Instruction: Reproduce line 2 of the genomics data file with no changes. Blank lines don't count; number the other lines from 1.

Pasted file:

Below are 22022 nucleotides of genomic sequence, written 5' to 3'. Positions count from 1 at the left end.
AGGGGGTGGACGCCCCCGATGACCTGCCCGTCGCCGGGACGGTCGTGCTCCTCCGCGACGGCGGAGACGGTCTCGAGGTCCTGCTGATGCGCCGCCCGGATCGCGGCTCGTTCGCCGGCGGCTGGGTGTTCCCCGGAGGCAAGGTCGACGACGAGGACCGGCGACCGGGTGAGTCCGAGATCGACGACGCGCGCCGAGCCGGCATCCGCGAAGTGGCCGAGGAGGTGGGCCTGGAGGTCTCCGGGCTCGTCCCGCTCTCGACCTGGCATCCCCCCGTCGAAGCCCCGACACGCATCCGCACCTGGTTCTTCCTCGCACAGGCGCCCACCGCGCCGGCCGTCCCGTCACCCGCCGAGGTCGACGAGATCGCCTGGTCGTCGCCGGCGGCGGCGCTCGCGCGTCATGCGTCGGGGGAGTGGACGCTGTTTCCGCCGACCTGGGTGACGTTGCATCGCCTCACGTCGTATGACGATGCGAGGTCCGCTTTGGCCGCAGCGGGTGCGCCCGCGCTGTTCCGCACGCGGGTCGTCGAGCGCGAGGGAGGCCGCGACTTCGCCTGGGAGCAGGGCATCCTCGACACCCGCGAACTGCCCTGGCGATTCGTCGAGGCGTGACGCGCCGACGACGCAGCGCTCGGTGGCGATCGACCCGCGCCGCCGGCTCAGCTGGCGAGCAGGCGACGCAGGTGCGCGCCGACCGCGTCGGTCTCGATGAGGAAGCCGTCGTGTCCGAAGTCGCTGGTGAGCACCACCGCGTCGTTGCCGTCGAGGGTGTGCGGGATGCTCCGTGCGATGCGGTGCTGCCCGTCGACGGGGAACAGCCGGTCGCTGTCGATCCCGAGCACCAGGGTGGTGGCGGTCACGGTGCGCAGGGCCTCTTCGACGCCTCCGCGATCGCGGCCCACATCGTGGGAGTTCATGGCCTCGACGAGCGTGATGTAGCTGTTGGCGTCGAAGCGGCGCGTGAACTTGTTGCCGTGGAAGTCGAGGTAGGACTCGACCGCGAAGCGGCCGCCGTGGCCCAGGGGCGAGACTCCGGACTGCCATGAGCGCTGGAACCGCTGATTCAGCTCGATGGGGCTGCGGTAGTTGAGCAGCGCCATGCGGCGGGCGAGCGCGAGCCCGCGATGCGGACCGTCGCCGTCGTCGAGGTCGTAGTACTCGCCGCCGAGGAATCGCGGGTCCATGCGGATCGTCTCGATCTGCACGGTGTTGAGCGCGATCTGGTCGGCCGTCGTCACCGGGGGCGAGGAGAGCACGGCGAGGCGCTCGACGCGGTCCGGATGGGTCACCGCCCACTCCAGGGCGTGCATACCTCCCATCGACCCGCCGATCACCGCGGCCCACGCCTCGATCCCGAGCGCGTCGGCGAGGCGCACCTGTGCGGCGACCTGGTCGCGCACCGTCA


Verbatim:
AGGGGGTGGACGCCCCCGATGACCTGCCCGTCGCCGGGACGGTCGTGCTCCTCCGCGACGGCGGAGACGGTCTCGAGGTCCTGCTGATGCGCCGCCCGGATCGCGGCTCGTTCGCCGGCGGCTGGGTGTTCCCCGGAGGCAAGGTCGACGACGAGGACCGGCGACCGGGTGAGTCCGAGATCGACGACGCGCGCCGAGCCGGCATCCGCGAAGTGGCCGAGGAGGTGGGCCTGGAGGTCTCCGGGCTCGTCCCGCTCTCGACCTGGCATCCCCCCGTCGAAGCCCCGACACGCATCCGCACCTGGTTCTTCCTCGCACAGGCGCCCACCGCGCCGGCCGTCCCGTCACCCGCCGAGGTCGACGAGATCGCCTGGTCGTCGCCGGCGGCGGCGCTCGCGCGTCATGCGTCGGGGGAGTGGACGCTGTTTCCGCCGACCTGGGTGACGTTGCATCGCCTCACGTCGTATGACGATGCGAGGTCCGCTTTGGCCGCAGCGGGTGCGCCCGCGCTGTTCCGCACGCGGGTCGTCGAGCGCGAGGGAGGCCGCGACTTCGCCTGGGAGCAGGGCATCCTCGACACCCGCGAACTGCCCTGGCGATTCGTCGAGGCGTGACGCGCCGACGACGCAGCGCTCGGTGGCGATCGACCCGCGCCGCCGGCTCAGCTGGCGAGCAGGCGACGCAGGTGCGCGCCGACCGCGTCGGTCTCGATGAGGAAGCCGTCGTGTCCGAAGTCGCTGGTGAGCACCACCGCGTCGTTGCCGTCGAGGGTGTGCGGGATGCTCCGTGCGATGCGGTGCTGCCCGTCGACGGGGAACAGCCGGTCGCTGTCGATCCCGAGCACCAGGGTGGTGGCGGTCACGGTGCGCAGGGCCTCTTCGACGCCTCCGCGATCGCGGCCCACATCGTGGGAGTTCATGGCCTCGACGAGCGTGATGTAGCTGTTGGCGTCGAAGCGGCGCGTGAACTTGTTGCCGTGGAAGTCGAGGTAGGACTCGACCGCGAAGCGGCCGCCGTGGCCCAGGGGCGAGACTCCGGACTGCCATGAGCGCTGGAACCGCTGATTCAGCTCGATGGGGCTGCGGTAGTTGAGCAGCGCCATGCGGCGGGCGAGCGCGAGCCCGCGATGCGGACCGTCGCCGTCGTCGAGGTCGTAGTACTCGCCGCCGAGGAATCGCGGGTCCATGCGGATCGTCTCGATCTGCACGGTGTTGAGCGCGATCTGGTCGGCCGTCGTCACCGGGGGCGAGGAGAGCACGGCGAGGCGCTCGACGCGGTCCGGATGGGTCACCGCCCACTCCAGGGCGTGCATACCTCCCATCGACCCGCCGATCACCGCGGCCCACGCCTCGATCCCGAGCGCGTCGGCGAGGCGCACCTGTGCGGCGACCTGGTCGCGCACCGTCA